I have to admit that I was sceptical about the experiment myself: was it possible to transfer this American style of crime writing to Norway in the 70s? But no critic protested that you couldn’t set a private detective story in contemporary Bergen, and the readers loved it. Having finished my third and last police procedural, in 1979, I then wrote number two in what was now going to be the Varg Veum series: Yours until Death. This book is available in English.

In June 2017, my seventeenth novel in the series, Wolves in the Dark, is published in the UK and will be available as an ebook all over the world. During the forty years between the first book and this, Varg has aged only twenty-five years. (The action in this book takes place in 2002, when he is almost sixty.) But he is still has the same roots: shooting off one-liners like a stressed Philip Marlowe, and solving mysteries like a sad and disturbed Lew Archer. In this book Varg deals with one of the most difficult cases of his career: he is on the run from the police himself, at the same time as trying to find out who is seeking revenge on him, and why? The combination of these ‘who’ and ‘why’ questions forms the basis for most modern crime novels. But it is the ‘why’ that is perhaps even more important now than in the earlier periods of the genre; and this is certainly the case in Wolves in the Dark. 

The book also deals with a couple of big themes: the problem of hacking into private computers; and – more tragically – the abuse of children carried out by international groups; a problem that has been demonstrated by a big investigation being conducted by the police in Bergen right now, as I write these words.

It seems that the stuff crime novels are made of never goes away.


Thursday, 8 June 2017

Audible asks “dear readers and writers, are you listening yet?”


I was delighted to be asked to join the Audible team for lunch at London’s The Ivy by Alice Geary of MIDAS. Joining Laurence Howell, Audible’s Director for Content and his team were Bestselling crime writers Mark Billingham and Sharon Bolton as well as renowned audio narrator Clare Corbett and guests; book reviewers and literary commentators Marcel Berlins, Michael Carlson, Nick Clee and I, as well as Tony Mulliken keeping order.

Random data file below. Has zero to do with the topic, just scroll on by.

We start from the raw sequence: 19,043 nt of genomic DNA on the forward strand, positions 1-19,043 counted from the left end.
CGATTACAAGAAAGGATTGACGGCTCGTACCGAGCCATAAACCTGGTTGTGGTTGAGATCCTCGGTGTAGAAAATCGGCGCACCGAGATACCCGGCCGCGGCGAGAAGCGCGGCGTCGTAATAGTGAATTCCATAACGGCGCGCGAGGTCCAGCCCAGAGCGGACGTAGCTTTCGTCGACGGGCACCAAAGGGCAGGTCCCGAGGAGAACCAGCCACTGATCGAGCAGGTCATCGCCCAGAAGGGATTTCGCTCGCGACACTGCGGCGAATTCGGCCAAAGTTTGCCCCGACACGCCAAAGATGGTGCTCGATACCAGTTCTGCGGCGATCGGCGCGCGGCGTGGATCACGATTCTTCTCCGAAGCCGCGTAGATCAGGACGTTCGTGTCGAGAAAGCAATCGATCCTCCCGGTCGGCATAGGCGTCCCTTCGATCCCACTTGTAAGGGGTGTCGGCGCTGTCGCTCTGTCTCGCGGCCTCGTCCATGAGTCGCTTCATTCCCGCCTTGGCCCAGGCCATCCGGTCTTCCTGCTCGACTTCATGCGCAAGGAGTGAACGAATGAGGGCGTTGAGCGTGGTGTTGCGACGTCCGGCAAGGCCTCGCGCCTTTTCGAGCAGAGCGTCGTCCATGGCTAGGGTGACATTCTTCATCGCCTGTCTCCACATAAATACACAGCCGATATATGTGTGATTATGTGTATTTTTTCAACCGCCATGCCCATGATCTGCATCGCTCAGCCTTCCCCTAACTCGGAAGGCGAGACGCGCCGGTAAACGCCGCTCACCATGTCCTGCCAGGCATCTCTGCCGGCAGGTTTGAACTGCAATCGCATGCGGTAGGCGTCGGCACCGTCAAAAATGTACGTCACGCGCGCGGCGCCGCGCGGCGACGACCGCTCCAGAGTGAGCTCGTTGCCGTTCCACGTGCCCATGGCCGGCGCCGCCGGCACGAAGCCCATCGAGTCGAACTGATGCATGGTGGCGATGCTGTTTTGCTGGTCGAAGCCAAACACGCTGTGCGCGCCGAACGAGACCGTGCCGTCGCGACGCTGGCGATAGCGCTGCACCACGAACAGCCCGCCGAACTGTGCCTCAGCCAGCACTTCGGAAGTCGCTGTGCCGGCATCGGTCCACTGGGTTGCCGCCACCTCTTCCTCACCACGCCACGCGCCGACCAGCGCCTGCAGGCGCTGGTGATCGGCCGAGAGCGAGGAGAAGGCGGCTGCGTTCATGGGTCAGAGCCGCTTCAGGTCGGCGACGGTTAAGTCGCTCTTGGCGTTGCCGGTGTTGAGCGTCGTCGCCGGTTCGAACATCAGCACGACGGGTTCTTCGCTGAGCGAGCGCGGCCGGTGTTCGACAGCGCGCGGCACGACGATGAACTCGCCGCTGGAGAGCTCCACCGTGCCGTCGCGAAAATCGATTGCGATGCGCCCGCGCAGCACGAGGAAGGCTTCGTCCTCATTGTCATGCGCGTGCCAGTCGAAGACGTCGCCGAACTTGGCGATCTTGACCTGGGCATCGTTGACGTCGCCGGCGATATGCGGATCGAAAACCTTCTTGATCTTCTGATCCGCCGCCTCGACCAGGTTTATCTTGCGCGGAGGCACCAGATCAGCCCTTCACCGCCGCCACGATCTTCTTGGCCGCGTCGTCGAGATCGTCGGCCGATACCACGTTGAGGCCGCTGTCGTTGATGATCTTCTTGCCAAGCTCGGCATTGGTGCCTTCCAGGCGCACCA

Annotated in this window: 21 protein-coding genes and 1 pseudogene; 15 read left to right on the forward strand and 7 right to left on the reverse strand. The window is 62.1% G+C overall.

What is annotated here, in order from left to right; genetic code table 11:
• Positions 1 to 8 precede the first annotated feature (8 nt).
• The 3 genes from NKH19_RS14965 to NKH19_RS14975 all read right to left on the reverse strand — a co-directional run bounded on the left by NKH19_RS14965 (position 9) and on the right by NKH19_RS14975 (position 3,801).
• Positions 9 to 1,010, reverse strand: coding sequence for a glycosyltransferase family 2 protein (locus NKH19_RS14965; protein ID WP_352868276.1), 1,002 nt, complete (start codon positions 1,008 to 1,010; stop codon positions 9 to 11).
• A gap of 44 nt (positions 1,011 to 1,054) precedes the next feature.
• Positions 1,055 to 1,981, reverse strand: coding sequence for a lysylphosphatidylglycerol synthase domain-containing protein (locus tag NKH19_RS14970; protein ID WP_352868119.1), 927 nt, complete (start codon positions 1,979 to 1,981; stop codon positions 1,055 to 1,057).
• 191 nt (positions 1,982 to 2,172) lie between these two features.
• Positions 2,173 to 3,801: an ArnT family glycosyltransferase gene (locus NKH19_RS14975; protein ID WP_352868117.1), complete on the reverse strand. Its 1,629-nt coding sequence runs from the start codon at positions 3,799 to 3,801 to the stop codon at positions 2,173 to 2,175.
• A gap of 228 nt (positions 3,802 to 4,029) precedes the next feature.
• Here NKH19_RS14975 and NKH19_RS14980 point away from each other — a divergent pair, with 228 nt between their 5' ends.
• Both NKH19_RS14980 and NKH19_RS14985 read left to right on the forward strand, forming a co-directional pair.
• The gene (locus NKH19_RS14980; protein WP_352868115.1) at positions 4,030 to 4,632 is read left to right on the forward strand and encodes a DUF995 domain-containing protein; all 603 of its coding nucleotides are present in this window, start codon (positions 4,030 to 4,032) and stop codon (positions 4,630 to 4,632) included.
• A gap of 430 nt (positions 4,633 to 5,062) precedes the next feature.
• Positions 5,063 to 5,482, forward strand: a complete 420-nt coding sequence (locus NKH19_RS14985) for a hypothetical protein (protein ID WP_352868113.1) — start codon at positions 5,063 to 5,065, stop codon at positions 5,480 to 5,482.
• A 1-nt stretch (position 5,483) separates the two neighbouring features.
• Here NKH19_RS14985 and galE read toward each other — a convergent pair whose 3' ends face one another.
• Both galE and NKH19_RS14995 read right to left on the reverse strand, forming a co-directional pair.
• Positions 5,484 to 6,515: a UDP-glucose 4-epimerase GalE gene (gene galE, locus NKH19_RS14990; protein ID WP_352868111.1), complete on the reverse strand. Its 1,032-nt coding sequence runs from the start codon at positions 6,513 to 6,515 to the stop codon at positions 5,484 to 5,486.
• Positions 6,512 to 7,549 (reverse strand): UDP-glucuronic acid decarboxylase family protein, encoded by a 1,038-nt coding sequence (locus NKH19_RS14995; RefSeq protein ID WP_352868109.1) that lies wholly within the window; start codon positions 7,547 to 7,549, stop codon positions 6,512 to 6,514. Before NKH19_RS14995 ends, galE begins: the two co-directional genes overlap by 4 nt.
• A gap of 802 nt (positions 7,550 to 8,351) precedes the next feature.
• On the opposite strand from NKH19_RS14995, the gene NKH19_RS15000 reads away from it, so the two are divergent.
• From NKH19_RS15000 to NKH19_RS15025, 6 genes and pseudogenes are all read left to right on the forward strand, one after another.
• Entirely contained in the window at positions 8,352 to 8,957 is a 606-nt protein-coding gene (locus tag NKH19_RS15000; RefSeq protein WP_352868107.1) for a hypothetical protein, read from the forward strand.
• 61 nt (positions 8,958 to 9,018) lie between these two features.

Tony Mulliken’s presence was required at the lunch, as I have become an enthusiastic advocate, and rather vocal [pardon the pun] about the importance of audio fiction in publishing, be it narrated work or audio dramatizations, with Audible taking the lead in this fast growing area of publishing.

I joined Audible over a year ago as a customer, taking advantage of their remarkable £7.99 a month deal which allows one Audiobook download a month. This is remarkable value when you consider it allows you to download work such the remarkable Sherlock Holmes : The Definitive Edition narrated by Stephen Fry. This work is produced by Audible Studios and runs close to 72 hours and would normally cost you £69.99, however if you are an Audible member, it is eligible for the ‘£7.99 one audio book per month’. I will not say more for fear of gushing like Vesuvius [on a bad day], for Fry’s reading of Conan Doyle’s Holmes and Watson is remarkable.


I know around the watercooler there are avid conversations about the latest TV miniseries on Netflix, Amazon Prime, Sky Atlantic and BBC Iplayer; however I am often talking excitedly about what Audible Studios have commissioned next. The Original Content that Audible provide, with soundscapes is remarkable. I am particularly in awe of the Dirk Maggs productions of Alien out of the Shadows and Alien River of Pain, and very excited about the X-FILES Audio Production due out in July, entitled Cold Cases.